In 2011, the Food & Drug Administration ordered post-market safety trials to be conducted on combination long-acting beta agonist (LABA) and inhaled corticosteroid (ICS) inhalers. This review was prompted by the discovery that using LABA inhalers alone resulted in an increased risk of asthma-related death. LABAs are medications that relax the muscles of the airways so they don’t spasm and constrict. Inhaled corticosteroids are medicines that reduce airway inflammation. The FDA wanted to learn whether treating asthma patients with ICS alone was safer than using a LABA/ICS combination.
Based on the FDA’s review of the recently completed post-market safety trials, they have concluded that there is no significant risk of serious asthma outcomes with long-acting beta agonists used in combination with inhaled corticosteroids. This is important for patients with COPD because the same LABA/ICS medications that are used to treat asthma are also used in the treatment of COPD.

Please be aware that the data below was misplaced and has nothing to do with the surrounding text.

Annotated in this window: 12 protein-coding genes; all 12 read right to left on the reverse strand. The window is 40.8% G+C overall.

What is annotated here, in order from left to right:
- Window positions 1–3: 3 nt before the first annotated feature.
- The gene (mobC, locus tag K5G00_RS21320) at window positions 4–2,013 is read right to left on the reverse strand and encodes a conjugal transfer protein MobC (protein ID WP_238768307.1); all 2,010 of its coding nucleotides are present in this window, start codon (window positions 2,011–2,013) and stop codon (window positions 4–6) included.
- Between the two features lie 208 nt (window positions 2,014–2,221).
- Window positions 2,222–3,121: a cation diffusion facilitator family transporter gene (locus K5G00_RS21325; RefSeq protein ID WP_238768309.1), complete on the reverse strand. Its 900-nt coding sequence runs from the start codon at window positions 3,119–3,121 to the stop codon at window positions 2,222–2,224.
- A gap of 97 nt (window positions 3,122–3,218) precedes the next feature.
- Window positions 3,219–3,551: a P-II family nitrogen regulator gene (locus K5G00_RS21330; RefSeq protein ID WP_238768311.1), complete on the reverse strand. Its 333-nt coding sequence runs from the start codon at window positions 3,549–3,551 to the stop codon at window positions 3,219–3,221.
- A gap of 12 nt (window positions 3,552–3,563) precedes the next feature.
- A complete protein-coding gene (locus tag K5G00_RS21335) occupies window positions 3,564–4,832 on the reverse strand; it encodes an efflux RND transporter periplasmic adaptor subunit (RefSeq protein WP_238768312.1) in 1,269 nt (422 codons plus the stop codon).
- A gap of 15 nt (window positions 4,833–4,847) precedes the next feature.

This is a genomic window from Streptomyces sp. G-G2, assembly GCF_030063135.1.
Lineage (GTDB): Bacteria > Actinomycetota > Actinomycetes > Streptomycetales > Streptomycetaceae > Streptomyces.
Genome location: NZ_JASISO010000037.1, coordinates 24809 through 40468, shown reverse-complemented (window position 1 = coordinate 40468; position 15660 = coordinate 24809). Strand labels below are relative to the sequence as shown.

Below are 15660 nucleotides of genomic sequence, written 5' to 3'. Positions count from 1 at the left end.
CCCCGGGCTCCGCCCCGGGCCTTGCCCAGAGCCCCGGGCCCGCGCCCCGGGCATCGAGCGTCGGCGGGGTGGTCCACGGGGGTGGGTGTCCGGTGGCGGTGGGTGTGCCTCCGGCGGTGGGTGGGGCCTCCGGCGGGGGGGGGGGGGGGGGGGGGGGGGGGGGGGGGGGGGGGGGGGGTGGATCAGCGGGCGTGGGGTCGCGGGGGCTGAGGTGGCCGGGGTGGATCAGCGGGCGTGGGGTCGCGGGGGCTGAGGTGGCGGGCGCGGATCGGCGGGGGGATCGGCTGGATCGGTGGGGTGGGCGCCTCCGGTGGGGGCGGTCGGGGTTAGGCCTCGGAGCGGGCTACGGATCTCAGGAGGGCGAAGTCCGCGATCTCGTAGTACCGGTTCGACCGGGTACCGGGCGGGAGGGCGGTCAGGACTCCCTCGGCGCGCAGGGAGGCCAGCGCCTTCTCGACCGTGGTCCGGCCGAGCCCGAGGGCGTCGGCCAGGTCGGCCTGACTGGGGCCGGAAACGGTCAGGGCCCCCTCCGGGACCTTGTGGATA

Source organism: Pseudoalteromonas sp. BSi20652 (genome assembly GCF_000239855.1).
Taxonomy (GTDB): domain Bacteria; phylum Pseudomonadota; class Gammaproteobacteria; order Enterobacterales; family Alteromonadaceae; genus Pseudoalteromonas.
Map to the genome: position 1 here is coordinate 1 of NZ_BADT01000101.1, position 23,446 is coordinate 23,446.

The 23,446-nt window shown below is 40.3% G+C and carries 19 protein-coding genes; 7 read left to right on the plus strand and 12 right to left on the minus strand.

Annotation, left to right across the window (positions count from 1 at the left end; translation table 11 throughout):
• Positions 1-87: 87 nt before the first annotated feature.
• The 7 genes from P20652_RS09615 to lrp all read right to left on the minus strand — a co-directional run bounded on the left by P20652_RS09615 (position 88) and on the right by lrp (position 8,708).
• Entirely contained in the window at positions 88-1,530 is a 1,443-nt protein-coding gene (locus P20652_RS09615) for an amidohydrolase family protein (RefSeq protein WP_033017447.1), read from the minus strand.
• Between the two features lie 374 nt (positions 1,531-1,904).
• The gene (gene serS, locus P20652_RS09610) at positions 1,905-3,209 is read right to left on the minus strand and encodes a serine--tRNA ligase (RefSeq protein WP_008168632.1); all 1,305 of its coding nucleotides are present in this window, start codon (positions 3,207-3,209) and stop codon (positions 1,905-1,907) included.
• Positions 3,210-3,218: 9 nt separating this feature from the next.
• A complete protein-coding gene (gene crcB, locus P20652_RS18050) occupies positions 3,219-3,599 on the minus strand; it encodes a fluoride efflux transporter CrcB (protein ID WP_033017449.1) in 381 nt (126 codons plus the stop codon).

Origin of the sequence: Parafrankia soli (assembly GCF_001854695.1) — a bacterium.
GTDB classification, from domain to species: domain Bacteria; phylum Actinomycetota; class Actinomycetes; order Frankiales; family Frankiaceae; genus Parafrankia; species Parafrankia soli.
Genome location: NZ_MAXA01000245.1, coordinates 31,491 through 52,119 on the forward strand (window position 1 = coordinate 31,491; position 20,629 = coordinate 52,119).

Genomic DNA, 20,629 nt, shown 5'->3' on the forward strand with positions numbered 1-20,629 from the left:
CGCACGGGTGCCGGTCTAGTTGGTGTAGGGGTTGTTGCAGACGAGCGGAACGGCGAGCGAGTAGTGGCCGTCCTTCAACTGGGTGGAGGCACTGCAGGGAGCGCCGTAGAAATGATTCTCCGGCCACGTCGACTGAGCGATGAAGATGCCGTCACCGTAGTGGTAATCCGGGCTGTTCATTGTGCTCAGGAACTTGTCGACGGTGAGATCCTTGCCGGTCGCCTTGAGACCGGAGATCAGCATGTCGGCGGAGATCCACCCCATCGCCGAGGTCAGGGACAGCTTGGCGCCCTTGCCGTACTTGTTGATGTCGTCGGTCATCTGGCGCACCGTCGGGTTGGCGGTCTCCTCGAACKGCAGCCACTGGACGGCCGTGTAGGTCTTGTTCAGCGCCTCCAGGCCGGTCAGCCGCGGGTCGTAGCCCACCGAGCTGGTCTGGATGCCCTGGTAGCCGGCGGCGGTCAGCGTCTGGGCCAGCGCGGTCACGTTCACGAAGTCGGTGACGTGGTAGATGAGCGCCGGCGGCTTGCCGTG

As a result of the FDA’s review, the black box warning, which is the FDA’s most prominent warning, is being lifted from LABA/ICS combination medications. The warnings will remain on inhalers that only contain long-acting beta-agonists. Brand names of combination LABA/ICS medications include Advair, Airduo, Breo, Dulera, and Symbicort.